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...bad news for Williams, Benetton and TWR

WITH Honda saying that it is not going to enter Grand Prix racing in 1998 Williams, Benetton and TWR Arrows are going to have to look elsewhere for engine deals.

TWR is well-placed in that it has a one-year deal with Yamaha and may be able to develop this into a much more successful relationship than Tyrrell managed to do. The Yamaha V10 is a remarkable engine but has not been reliable this year. If the quality-control problems can be solved, the team should be a lot more competitive in 1997, and if that is the case Walkinshaw will no doubt take up the option to develop the Yamaha deal into a longer-term program.

Williams and Benetton have fewer choices available. There are plenty of rumors of companies interested in entering F1 in 1998 but no such deals have yet become reality - and time is running out if company's want to have competitive packages in place for the start of 1998.

The two top teams will, therefore, probably have to turn to existing F1 engine suppliers for their 1998 power units. The choice is limited to Mercedes, Peugeot, Ford and Yamaha.

Mercedes is in a long-term relationship with McLaren. If the team fails to deliver next year (the third year of the relationship) there will be enormous pressure inside Mercedes to dump Ron Dennis's operation and find a team which can win. There are contracts in place but, as Dennis has proved in the past, such documents can easily be overcome.

Peugeot will be available as its contract with Jordan runs out at the end of next year. The relationship has not been successful to date and there is pressure within Peugeot to get the job done or pull out. Jordan is extremely exposed at the moment as not only are Williams and Benetton beginning to sniff around Peugeot but also Alain Prost is trying hard to put together a deal for Peugeot to power his planned team (Ligier) in 1998.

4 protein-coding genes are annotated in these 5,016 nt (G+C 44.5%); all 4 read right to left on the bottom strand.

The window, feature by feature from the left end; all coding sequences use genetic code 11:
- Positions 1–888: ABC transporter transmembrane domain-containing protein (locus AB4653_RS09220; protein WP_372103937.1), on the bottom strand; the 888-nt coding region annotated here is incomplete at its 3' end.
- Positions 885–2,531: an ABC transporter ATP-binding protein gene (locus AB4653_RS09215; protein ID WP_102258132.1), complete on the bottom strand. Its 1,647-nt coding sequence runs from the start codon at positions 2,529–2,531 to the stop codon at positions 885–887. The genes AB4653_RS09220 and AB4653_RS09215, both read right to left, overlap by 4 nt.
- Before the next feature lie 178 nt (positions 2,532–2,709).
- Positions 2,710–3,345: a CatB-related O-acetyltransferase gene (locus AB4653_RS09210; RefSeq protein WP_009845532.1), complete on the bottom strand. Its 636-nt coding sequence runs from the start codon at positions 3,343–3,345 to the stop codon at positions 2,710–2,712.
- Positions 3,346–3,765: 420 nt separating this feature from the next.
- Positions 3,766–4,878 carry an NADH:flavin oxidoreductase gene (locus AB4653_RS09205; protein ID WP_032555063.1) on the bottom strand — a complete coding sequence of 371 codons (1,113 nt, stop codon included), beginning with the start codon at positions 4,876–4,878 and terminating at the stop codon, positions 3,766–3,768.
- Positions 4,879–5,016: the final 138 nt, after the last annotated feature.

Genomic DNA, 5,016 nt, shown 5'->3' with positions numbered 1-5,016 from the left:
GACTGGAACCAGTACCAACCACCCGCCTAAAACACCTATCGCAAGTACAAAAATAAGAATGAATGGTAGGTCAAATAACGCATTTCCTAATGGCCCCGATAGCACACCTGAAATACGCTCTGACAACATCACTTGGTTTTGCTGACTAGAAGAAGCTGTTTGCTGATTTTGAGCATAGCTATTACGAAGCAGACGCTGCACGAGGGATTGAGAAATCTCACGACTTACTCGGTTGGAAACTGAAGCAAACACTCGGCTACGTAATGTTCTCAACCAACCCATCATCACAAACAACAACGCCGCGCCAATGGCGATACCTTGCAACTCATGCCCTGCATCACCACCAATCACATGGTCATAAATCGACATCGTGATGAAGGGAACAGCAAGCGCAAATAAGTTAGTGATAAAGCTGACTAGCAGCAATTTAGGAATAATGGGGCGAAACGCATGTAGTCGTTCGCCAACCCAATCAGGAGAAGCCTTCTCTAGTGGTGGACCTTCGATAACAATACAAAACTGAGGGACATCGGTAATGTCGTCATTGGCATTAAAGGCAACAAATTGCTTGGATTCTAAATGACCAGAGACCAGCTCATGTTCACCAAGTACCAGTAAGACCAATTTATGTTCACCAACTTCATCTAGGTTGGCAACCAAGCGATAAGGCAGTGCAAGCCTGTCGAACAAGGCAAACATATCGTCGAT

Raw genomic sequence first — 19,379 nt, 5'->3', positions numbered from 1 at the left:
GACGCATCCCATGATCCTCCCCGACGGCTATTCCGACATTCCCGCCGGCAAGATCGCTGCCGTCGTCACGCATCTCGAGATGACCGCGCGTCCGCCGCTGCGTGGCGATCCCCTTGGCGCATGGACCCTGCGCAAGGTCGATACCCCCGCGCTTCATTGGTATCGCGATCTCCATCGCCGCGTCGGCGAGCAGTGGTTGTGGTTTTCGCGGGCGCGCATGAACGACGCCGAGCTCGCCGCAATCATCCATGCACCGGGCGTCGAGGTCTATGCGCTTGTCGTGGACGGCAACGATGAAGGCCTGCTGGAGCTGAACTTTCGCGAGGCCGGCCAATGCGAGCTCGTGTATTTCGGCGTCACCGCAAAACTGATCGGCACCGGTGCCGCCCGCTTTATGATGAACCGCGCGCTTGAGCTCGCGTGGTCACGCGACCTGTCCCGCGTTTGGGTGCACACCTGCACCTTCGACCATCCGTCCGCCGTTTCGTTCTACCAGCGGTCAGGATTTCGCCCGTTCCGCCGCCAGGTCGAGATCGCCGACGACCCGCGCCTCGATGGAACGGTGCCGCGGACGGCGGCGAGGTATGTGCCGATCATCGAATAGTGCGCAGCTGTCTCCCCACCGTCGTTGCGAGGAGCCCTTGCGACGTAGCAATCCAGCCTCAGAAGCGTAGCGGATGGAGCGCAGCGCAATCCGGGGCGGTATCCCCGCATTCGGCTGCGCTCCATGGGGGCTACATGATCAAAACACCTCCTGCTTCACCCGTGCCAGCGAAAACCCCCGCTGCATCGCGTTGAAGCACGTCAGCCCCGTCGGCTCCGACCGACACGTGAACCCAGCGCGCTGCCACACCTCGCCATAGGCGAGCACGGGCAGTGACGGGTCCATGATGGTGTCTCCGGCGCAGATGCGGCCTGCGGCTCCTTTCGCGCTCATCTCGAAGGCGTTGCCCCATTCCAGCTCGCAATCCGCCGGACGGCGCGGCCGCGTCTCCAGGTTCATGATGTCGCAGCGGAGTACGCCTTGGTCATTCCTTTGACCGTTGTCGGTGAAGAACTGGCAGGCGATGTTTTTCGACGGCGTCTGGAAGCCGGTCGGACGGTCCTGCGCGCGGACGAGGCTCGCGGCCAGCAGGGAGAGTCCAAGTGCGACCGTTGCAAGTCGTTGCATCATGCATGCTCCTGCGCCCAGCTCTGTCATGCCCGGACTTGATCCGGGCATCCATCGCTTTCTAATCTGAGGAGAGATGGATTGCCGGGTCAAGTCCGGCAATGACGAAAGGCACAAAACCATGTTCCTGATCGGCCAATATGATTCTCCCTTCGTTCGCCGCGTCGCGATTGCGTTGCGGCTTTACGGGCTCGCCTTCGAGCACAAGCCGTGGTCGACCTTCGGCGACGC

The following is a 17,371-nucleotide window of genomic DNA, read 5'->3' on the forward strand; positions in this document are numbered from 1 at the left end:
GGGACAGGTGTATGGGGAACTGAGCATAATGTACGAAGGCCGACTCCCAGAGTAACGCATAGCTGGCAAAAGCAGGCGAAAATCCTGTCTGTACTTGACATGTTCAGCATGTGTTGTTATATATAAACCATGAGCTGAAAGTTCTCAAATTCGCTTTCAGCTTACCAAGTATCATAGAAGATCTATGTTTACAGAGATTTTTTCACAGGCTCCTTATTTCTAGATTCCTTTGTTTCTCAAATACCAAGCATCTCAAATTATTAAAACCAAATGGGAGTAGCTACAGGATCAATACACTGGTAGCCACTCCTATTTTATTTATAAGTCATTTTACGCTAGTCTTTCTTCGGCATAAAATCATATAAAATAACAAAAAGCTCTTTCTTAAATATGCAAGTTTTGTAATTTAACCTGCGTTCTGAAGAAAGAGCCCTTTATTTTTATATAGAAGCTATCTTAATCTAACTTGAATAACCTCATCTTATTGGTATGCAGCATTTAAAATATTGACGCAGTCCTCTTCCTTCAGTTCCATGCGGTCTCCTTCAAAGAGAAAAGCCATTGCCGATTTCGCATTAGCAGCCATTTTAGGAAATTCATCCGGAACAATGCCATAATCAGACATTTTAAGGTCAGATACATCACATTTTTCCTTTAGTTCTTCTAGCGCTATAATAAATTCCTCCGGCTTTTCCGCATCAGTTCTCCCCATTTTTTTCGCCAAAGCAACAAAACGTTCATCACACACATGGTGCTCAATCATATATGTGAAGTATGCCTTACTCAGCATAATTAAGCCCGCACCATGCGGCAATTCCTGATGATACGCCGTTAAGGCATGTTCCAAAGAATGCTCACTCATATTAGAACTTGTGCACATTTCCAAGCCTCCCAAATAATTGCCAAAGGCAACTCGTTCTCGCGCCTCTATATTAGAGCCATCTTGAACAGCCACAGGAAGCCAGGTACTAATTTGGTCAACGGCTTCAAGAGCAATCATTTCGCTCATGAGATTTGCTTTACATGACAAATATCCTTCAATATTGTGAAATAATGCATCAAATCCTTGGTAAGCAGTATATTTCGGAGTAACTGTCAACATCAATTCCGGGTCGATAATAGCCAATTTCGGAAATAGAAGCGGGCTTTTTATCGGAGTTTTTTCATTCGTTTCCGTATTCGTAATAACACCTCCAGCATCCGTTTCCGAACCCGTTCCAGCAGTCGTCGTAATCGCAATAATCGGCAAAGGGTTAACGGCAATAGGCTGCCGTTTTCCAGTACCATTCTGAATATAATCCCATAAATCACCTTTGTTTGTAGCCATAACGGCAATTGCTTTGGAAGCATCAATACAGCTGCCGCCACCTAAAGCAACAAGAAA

Ford is tied to the new Stewart Grand Prix operation until the end of 2001, and if things go wrong top management in Detroit are not going to want to have admit that they made a mistake supporting high-profile Jackie Stewart, and so are likely to increase their effort rather than dumping JYS and starting with someone else. There will, however, be changes in the top management at Ford as current Chairman Alex Trotman reaches the mandatory retirement age of 65 in 1998. A shake-up last week in Dearborn has put Jacques Nasser into a very strong position as President, Ford Automotive Operations. Nasser, who made his name as head of Ford's Australian and then European operations, is a big fan of Tom Walkinshaw. Jackie Stewart's major supporter is Bob Rewey, Vice President (Marketing and Sales). He is seven years older than Nasser and so will be less of a challenger for the top job. Current speculation in Detroit is that 39-year-old William Clay Ford Jr., a great-grandson of the company founder Henry Ford could become a non-executive chairman with Nasser or current Deputy Chairman Ed Hagenlocker being chief executive.

Yamaha is currently in league with Walkinshaw and if the alliance proves to be successful it is logical that Walkinshaw, Bridgestone, Yamaha and Damon Hill continue together.

One or even two of the big teams in F1 look to be in danger of losing out on a decent engine deal in 1998.

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